Notable alumni become successful through service and variety both in college and beyond

Paul Martucci

Through the classrooms of Tolentine and the dorm rooms of Sullivan have passed some of America’s most successful men and women. Emmy award winners, Pulitzer Prize recipients and NFL Hall of Famers have received baccalaureate degrees from Villanova University.

In the simplest of senses, one could look at the famous names of Villanova graduates and make the claim that the University produces nationally proclaimed leaders in a multitude of industries. Father John Stack, the VP for Student Life, contrarily argues that this reputation only presents half the story of your typical Villanova graduate.

“A lot of people who have graduated from Villanova have the ingredients to be successful in whatever field they choose,” Father Stack said. “You really have to work to not be touched by the idea of service, though.”

Celebrities and typical graduates alike have both been influenced by that notion of service. Volunteer work is encouraged on campus and with so many opportunities to get involved, most students participate in something in their four years.

NBA Star and Villanova graduate Kerry Kittles prescribed to that idea of service. In addition to his involvement on the basketball team, Kittles was an active Eucharistic minister. Kathy Byrnes, the Assistant VP for Student Life, acknowledged Kittles’ broad involvement.

“In my opinion, Kerry got what Villanova was about as well as being a star athlete,” she said.

Actress Maria Bello is also a celebrity who flourished in many ways while at Villanova. You may know Bello for her roles as Edie Stall in A History of Violence and as Donna McLoughlin in World Trade Center. At Villanova, though, she was particularly moved by the preaching of Father Ray Jackson, a campus minister in the Peace and Justice Center.

“Her interest in global justice issues was inspired through Father Jackson’s lectures,” Father Stack said, “and this made a significant difference in her life.”

Other prominent alumni of Villanova University include Jim Croce, who according to legend wrote the lyrics to the famous song “Bad, Bad, Leroy Brown” in the Grotto, Jennifer Santiago, an Emmy-award winning reporter for CBS4 News in Miami and Diana Sugg, a former Villanovan editor and Pulitzer Prize recipient for her medical reporting in The Baltimore Sun.

Additionally, superstar athletes such as Howie Long, Brian Westbrook and, most recently, Randy Foye have all graduated from Villanova. Long and Westbrook have taken the service ideals of Villanova to heart in foundations and charities that they have formed to distribute their wealth to less fortunate causes.

“The average students that arrive at Villanova are not fully aware of how privileged and blessed they are,” Father Stack said. “Most students get exposure in their four years, though, to people who are less fortunate than they are. The exposure affects their decisions and affects how they eventually raise their kids.”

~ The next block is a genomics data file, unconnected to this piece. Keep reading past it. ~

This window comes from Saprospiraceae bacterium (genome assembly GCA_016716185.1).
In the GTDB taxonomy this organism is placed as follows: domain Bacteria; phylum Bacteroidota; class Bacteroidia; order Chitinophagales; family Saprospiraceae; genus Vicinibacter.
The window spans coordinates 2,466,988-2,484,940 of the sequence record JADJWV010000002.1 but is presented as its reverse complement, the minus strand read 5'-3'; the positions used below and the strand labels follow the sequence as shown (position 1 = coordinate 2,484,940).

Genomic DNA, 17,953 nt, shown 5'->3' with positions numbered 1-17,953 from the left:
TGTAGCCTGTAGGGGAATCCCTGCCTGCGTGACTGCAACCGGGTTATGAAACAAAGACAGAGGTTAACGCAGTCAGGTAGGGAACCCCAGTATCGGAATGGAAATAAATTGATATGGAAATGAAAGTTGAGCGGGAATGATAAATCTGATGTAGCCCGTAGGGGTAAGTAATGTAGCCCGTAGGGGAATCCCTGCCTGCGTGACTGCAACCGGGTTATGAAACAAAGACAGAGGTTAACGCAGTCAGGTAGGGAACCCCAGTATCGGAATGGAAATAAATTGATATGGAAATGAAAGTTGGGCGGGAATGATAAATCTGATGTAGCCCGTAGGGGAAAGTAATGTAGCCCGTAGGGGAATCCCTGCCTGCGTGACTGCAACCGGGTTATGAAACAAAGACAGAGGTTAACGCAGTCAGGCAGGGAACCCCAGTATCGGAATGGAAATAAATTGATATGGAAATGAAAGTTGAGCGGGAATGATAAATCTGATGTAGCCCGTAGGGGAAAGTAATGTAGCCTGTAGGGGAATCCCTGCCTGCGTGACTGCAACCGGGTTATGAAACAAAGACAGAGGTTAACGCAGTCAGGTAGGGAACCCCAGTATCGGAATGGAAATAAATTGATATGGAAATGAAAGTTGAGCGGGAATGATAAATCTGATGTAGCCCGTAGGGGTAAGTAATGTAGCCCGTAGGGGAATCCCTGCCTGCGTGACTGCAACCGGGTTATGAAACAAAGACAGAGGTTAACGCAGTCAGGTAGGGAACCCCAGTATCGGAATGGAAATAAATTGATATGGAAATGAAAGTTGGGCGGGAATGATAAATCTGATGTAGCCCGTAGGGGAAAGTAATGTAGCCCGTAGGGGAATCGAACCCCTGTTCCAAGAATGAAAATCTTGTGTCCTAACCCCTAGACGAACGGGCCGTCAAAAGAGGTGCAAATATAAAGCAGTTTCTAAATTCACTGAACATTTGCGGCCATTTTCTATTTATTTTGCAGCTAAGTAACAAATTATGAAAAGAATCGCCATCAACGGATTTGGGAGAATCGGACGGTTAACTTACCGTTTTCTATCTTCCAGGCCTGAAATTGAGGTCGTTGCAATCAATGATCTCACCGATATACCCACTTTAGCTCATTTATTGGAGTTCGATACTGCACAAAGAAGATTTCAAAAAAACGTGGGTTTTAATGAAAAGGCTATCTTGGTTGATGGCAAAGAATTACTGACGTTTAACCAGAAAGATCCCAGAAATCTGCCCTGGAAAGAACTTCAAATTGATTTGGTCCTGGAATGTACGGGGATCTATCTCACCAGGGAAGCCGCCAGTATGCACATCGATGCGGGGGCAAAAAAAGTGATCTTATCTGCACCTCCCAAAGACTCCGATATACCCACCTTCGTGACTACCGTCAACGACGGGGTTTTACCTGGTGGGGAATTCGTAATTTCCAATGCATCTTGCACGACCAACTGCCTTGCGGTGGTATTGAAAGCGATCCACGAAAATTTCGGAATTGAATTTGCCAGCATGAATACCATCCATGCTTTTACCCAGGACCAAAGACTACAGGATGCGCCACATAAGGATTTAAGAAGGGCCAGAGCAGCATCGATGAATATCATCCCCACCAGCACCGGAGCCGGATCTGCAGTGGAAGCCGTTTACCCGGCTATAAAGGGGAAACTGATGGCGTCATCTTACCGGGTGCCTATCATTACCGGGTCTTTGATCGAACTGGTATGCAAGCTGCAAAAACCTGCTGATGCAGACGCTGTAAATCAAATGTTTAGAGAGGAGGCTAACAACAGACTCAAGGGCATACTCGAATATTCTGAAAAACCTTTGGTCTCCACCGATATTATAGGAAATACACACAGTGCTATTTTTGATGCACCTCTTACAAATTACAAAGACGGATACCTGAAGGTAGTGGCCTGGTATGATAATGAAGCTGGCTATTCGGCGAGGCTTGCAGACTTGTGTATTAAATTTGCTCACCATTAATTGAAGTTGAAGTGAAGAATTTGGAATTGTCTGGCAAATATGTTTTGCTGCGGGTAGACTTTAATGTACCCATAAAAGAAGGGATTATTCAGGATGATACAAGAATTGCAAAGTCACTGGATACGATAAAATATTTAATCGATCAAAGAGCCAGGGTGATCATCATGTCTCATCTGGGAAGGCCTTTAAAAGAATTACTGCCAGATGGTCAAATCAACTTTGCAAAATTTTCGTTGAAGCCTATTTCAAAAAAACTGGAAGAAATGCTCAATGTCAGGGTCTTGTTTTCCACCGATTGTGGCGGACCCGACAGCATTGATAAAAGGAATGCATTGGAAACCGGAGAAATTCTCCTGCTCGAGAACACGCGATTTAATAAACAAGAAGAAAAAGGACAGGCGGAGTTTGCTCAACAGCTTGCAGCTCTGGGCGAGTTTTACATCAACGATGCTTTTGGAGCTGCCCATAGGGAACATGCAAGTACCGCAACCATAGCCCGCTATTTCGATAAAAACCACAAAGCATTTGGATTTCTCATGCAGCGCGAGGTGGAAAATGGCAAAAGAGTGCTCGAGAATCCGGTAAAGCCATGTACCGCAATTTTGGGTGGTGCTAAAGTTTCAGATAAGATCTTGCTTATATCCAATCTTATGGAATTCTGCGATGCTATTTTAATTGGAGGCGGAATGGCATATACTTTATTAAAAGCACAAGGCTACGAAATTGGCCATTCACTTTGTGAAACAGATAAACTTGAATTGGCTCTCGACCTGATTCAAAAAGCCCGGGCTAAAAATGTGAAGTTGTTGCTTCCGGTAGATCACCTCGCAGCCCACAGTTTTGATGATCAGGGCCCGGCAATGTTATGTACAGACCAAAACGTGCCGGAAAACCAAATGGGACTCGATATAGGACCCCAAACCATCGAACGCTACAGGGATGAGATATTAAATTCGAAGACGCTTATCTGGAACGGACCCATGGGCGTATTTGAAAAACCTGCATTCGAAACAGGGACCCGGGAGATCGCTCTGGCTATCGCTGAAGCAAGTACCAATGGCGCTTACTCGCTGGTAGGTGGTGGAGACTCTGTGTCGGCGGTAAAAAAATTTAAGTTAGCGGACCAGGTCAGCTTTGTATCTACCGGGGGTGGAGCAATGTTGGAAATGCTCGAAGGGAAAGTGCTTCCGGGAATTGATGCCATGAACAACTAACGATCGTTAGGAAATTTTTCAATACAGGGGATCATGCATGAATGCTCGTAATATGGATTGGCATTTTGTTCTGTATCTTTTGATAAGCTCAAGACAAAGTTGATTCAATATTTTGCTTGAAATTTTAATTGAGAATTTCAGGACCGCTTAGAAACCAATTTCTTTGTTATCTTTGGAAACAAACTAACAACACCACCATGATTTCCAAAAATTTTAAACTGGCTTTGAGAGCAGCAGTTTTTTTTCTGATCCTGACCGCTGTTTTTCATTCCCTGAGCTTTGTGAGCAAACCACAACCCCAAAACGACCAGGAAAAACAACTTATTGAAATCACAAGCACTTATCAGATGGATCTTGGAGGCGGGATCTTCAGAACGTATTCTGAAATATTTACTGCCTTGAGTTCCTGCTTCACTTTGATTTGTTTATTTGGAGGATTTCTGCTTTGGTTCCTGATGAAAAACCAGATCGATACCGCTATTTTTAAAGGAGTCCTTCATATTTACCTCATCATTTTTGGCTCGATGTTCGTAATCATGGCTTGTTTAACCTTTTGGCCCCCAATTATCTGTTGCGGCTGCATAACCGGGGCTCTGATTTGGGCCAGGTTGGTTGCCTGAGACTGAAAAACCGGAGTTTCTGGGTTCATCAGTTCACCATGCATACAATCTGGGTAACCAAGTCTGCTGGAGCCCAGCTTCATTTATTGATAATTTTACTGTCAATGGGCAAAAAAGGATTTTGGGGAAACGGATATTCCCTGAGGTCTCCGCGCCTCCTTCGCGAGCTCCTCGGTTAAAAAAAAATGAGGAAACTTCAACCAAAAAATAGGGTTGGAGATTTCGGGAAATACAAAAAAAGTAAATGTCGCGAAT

Other graduates, while less well known amongst the American population, have also made extremely significant contributions to society and, in return, have given back to the school and the community in whole.

John Drosdick, Chairman of the Villanova Board of Trustees, is the CEO of Sunoco Oil and makes significant annual contributions to the University. James Orr, another member of the Board of Trustees, came to Villanova on a track scholarship and is the Chairman of the Rockefeller Foundation, an institution that donates millions of dollars to deserving causes.

Jim Curvy is another member of the Board of Trustees. He came to Villanova from a small, impoverished coal mining region in Pennsylvania, but after leaving Villanova he raised up to the No. 2 man in the Fidelity Investment Corporation. Not only does Curvy give back to the University through scholarships to others from his hometown area, but he also donates money to students interested in pursuing summer study projects.

Some graduates, meanwhile, leave Villanova and enter the world without ever earning worldwide fame, but their legend at Villanova will always be remembered. Mary Foti is an example of one of those people.

In the late ’70s, Foti and a few of her friends who were involved in the Villanovans for Life organization decided to branch out from the group to form a small Special Olympics chapter on campus that started as a one-day event with only one sport. Having a brother with Downs Syndrome, Foti devoutly committed herself to creating this chapter. Today, that chapter has grown into the largest annual student-run Special Olympics event in the world.

Similarly, Ed Sullivan started a program in the early ’80s to outreach to the Philadelphia homeless. Today, ideals like his have turned Villanova into one of the largest, most involved student campuses in the United States.

The contributions that students make on a daily basis to Villanova are countless. There are currently about 140 student organizations on campus, and that number is consistently rising. An important aspect of almost every student organization, though, is that ideal of service.

“Service is an integral part of this university’s mission,” Father Stack said. “In fraternities, sororities, campus ministry, Special Olympics and almost every other organization, students are being affected just as much as, if not more than, in their classes.”

With such an honorable ideal, Villanova University will continue graduating prominent and successful young adults.